Dubai botched surgery case: Doctor denies charge
The three doctors, including a surgeon, an anaesthesiologist and an anaesthetic technician, are accused of malpractice and negligence.
The trial of three doctors accused of medical malpractice and negligence in a botched surgery that left an Emirati woman permanently disabled began on Monday at the Dubai Court of Misdemeanors.
The three doctors, including a surgeon, an anaesthesiologist and an anaesthetic technician, are accused of malpractice and negligence during the surgery of 24-year-old Rowda Al Maeeni. The procedure was to correct a minor nose defect.
However, after the surgery went wrong, Al Maeeni lost all her mental and physical abilities including her sight and hearing. She fell into a coma after the surgery, suffering a 100 per cent disability. Because of the surgery, Al Maeeni became totally dependent on others and in need of constant and round the clock medical assistance and nurse care.
Only one doctor showed up for the hearing. He denied the charge.
The judge postponed the trial until a later date to ensure that the other accused had been notified about the hearing.
Dubai attorney-general Issam Issa Al Humaidan referred the case to the court earlier this month. An investigation conducted by the Dubai Public Prosecution, which had medical reports - mainly the final report by the Higher Committee for Medical Liability in the UAE - as evidence, found that the medics committed serious mistakes that caused major health problems to the patient.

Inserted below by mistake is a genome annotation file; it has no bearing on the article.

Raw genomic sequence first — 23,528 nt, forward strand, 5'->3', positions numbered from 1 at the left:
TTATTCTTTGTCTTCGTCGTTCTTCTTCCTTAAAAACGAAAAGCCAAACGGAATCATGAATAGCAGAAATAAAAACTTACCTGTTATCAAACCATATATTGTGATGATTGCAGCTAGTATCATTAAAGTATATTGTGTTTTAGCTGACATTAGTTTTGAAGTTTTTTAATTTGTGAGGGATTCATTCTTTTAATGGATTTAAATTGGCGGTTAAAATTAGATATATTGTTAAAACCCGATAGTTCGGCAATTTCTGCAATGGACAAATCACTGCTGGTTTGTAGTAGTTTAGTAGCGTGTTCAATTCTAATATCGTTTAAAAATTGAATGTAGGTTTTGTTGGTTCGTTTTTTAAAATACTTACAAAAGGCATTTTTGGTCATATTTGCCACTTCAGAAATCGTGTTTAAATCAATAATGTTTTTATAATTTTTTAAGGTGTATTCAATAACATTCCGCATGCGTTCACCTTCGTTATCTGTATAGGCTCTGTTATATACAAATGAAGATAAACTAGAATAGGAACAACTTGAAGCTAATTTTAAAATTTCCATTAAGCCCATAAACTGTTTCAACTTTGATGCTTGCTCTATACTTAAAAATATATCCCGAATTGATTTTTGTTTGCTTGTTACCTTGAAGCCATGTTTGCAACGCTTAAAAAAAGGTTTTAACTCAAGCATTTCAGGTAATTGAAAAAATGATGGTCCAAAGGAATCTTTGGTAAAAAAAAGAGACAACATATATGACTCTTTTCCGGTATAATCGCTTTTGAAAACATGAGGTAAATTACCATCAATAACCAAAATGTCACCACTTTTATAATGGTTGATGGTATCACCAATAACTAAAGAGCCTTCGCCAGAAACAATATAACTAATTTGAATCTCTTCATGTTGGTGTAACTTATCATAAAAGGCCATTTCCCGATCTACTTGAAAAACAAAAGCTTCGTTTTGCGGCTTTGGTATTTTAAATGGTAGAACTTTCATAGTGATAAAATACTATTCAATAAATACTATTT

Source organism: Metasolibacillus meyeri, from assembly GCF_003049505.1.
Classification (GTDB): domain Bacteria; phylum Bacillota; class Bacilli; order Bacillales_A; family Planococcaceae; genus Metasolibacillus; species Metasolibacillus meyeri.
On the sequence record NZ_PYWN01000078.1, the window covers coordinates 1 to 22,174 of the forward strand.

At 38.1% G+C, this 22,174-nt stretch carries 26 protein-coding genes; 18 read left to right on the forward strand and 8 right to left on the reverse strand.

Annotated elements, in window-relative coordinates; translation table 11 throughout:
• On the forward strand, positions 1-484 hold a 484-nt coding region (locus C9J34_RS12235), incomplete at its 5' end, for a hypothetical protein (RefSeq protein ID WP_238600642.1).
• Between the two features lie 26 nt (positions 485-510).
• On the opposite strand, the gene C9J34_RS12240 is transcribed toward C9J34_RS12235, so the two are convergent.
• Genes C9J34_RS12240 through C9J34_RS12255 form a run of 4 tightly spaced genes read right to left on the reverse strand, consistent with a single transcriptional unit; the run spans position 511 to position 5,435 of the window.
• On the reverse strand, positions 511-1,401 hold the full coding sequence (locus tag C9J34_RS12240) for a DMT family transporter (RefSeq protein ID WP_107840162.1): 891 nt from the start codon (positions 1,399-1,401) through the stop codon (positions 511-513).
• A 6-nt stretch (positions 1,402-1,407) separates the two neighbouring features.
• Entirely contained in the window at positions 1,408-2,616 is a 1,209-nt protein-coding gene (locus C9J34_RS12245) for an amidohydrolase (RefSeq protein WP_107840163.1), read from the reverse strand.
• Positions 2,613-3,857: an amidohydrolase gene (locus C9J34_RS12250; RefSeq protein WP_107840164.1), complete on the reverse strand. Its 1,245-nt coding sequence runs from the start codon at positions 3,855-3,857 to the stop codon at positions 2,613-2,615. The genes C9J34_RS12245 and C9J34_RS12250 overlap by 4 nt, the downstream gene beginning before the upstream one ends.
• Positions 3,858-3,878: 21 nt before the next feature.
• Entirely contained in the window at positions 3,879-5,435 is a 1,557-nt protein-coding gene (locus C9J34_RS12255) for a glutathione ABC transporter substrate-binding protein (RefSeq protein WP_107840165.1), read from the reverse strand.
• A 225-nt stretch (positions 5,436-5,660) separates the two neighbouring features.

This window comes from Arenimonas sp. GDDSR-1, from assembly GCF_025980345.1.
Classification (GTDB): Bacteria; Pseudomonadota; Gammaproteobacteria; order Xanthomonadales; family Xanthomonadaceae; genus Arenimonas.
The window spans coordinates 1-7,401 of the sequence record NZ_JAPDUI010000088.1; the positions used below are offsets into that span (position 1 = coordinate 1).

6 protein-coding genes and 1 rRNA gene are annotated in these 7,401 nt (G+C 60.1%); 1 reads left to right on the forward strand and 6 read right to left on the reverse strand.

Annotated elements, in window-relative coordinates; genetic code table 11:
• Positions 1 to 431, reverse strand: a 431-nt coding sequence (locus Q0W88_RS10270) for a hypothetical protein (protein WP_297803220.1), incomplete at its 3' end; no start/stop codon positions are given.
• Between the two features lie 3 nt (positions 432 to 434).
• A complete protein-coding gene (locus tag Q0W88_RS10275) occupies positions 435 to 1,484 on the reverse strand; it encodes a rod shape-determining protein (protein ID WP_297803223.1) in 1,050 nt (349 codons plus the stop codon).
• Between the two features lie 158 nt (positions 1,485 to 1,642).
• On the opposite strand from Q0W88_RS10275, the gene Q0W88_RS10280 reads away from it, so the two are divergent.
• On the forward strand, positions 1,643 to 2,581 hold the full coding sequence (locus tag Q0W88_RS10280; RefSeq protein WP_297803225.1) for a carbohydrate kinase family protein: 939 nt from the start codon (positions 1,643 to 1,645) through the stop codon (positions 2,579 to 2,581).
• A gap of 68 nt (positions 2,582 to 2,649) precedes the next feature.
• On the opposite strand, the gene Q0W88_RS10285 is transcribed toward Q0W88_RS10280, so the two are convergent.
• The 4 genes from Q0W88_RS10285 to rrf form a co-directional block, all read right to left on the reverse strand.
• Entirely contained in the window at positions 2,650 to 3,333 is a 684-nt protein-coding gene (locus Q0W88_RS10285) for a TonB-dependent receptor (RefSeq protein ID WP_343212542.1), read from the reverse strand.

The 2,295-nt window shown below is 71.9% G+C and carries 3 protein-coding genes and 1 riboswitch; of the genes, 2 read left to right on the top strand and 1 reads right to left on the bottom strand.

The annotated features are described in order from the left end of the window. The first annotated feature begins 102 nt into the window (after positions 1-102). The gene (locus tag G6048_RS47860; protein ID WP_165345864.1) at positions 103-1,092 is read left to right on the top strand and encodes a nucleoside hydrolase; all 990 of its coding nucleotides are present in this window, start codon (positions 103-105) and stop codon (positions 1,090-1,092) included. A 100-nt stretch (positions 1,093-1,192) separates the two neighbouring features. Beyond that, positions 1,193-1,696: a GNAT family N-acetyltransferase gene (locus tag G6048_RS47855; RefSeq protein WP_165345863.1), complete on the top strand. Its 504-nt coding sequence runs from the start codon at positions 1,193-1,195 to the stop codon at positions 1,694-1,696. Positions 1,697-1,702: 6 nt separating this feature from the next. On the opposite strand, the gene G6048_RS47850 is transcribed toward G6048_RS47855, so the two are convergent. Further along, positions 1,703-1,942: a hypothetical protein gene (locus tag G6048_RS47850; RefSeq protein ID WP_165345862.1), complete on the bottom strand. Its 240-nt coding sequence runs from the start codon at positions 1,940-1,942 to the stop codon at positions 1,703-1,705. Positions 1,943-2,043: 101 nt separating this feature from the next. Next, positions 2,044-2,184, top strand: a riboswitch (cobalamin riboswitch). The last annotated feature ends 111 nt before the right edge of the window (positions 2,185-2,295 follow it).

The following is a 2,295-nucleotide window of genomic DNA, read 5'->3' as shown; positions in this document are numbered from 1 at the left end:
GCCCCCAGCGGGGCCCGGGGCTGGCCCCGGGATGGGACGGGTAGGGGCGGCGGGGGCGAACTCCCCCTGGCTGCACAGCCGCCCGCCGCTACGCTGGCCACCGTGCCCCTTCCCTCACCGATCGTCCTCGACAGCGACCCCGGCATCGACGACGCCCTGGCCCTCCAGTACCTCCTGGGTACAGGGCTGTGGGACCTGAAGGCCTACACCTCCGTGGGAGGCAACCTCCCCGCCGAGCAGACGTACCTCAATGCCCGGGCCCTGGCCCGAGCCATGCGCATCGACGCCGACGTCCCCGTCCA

The three doctors had their licences suspended by the Dubai Health Authority (DHA) and the medical centre, where they worked, was ordered closed until further notice.
A final report by the Higher Committee for Medical Liability in the UAE released in November last year blamed the three doctors for the severe deterioration in the health condition of Al Maeeni.
The case dates back to April last year when the patient visited the medical centre because of some breathing difficulty. She was then advised to undergo a surgery to fix a bone in her nose. The surgery was scheduled at the one-day-surgery medical centre, which is not suitable for that kind of surgeries, according to the investigation report. That report revealed that there were critical errors during that surgery.
Issa bin Haidar, who is representing the patient in the civil lawsuit, requested the court to cross-examine the chairman of the Higher Committee for Medical Liability about the final report.
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